The well-intentioned and even compassionate white American males do the best they can to rationalize their efforts, policies and strategies to make the American society more inclusive. Anna Holmes, in her article “Variety Show” in The New York Times, describes this kind of communication as “mansplaining” or “whitesplaining.” The only “splaining” that will ever reveal the solution to a shattered community is when the True self is doing the talking. The so-called “differences” among the world’s peoples are an illusion, they simply don’t exist.

When did humankind begin all this pointless communication? “The paradox is that Rene Descartes’ Discourse on Method, the book that reformed the entire structure of Western knowledge and that provided the foundations for modern science, came to its author in three visionary dreams and a dream within a dream, which provided the key for interpreting the larger dream. What an irony it is that the entire edifice of rational, reductionist, positivist science, which today rejects ‘subjective knowledge’ was originally inspired by a revelation in a non-ordinary state of consciousness!”

“Similarly, in personal communications between Jung and Albert Einstein, the latter explicitly encouraged him [Jung] to pursue the concept of synchronicity because it was fully compatible with the new thinking in physics. Sadly, however, mainstream psychologists and psychiatrists have still not caught up with the revolutionary developments in modern physics and Jungian psychology.”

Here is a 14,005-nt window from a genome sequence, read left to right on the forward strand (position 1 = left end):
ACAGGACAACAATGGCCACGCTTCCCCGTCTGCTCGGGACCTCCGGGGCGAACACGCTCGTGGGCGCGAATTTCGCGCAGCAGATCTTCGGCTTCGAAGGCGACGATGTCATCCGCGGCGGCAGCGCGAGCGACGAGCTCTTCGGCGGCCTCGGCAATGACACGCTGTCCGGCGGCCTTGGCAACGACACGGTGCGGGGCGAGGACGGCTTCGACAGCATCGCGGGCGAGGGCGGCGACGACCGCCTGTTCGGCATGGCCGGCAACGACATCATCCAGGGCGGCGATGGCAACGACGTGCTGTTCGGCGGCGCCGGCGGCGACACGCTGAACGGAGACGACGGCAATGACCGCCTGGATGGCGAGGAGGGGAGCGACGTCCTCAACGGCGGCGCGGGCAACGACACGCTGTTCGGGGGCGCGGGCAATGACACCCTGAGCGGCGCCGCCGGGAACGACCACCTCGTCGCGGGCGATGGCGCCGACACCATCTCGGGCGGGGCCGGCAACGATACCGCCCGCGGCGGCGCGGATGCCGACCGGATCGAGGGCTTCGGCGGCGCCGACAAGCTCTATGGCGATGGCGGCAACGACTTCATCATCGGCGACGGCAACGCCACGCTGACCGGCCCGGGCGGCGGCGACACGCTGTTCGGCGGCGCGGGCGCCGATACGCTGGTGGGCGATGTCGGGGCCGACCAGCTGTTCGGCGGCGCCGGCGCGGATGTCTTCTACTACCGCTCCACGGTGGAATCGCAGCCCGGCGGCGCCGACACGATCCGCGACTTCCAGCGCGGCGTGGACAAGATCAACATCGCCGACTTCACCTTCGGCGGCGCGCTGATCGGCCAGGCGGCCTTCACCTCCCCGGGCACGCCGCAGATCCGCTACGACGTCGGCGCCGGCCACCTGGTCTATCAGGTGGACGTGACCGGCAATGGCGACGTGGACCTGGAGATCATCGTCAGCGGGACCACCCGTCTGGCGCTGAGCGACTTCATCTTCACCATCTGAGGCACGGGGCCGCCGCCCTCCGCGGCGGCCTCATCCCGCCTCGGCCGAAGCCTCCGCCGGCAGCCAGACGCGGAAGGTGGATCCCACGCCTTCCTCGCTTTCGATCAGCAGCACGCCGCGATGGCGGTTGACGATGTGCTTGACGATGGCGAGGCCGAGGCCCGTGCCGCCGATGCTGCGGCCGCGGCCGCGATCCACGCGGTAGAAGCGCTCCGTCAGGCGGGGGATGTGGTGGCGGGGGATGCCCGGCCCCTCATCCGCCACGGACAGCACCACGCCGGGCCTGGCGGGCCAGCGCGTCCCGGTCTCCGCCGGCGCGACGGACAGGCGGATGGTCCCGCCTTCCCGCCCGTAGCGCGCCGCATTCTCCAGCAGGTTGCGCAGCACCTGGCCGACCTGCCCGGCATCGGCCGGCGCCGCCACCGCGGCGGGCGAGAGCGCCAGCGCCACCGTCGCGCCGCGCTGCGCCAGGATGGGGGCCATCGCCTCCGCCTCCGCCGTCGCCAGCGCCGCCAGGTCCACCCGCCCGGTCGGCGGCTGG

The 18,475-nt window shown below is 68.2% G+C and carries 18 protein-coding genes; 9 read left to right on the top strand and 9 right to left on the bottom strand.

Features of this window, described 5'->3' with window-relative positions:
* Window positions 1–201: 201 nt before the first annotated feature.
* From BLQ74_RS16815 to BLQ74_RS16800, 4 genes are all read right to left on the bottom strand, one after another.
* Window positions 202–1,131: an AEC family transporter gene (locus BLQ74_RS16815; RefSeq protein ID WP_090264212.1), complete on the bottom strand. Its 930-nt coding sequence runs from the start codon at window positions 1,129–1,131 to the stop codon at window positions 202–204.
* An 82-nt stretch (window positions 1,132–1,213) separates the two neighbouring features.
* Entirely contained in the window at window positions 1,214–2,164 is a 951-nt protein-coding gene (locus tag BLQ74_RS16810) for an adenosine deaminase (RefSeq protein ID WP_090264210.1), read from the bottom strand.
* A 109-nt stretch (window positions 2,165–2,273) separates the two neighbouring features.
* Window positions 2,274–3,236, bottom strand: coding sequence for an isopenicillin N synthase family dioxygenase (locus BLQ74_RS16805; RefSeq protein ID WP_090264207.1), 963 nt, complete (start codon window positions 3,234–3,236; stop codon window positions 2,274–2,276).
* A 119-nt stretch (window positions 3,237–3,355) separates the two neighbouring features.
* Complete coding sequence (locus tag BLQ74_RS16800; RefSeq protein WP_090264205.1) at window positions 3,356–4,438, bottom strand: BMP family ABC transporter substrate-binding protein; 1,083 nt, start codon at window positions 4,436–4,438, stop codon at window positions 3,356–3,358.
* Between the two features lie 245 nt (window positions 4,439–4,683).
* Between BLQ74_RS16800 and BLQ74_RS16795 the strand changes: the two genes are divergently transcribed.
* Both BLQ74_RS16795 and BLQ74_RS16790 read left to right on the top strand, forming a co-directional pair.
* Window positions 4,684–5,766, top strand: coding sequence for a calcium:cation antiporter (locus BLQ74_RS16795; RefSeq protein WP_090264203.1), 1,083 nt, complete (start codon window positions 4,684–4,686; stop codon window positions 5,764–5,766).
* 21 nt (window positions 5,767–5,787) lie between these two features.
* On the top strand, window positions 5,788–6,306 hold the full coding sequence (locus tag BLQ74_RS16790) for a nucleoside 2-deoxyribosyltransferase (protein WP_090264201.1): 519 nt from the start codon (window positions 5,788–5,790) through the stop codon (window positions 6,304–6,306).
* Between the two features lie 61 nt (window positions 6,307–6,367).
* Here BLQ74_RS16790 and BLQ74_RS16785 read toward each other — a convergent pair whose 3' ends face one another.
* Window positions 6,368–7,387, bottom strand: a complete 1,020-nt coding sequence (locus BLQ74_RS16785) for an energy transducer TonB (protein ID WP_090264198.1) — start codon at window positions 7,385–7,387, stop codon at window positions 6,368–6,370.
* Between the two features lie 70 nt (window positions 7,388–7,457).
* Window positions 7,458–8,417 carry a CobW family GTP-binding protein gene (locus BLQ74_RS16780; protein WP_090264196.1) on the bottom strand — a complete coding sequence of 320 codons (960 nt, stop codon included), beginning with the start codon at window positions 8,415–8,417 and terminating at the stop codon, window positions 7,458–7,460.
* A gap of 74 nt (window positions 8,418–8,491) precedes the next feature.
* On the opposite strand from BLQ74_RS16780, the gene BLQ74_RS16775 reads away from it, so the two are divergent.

Oneness as a worldview holds that there is only one Mind which is used by the one True self. It is this one Mind that Sir Arthur Eddington refers to when he claims that “We have only one approach, namely, through our direct [i.e. non-dual] knowledge of mind. The supposed approach [dualistic] through the physical world leads only into the cycle of physics, where we run round and round like a kitten chasing its tail.”

“One would hardly imagine that in picking up a college physics textbook, one is actually handling a ‘religious’ document that has carefully been scrubbed clean of all dirty words such as intuition, eternity, and Godhead. But the central concern of physical science revolves around the concept of energy and its transformations, whether these transformations occur in molecules, biological systems or computers. And how is this Energy described? It can neither be created nor destroyed, put together nor taken apart, and on the whole it is neither increasing nor decreasing, remaining always constant. This, in fact, is the First Law of Thermodynamics. Further, the Energy of the universe, which remains forever constant, nevertheless undergoes ‘transformations’ or ‘manifestations,’ for all types of energy and matter, whether kinetic, thermal, or molecular, are spoken of as ‘Forms of Energy.’ As a matter of fact, all phenomena in the universe are ultimately nothing but forms of Energy, so that this Energy more or less ‘underlies’ all material things. This is pure physics, but it sounds strangely familiar, and one begins to wonder whether we are discussing physics or Hinduism. Ultimately, it matters not one whit whether we say that all things are forms of Energy or forms of Brahman.”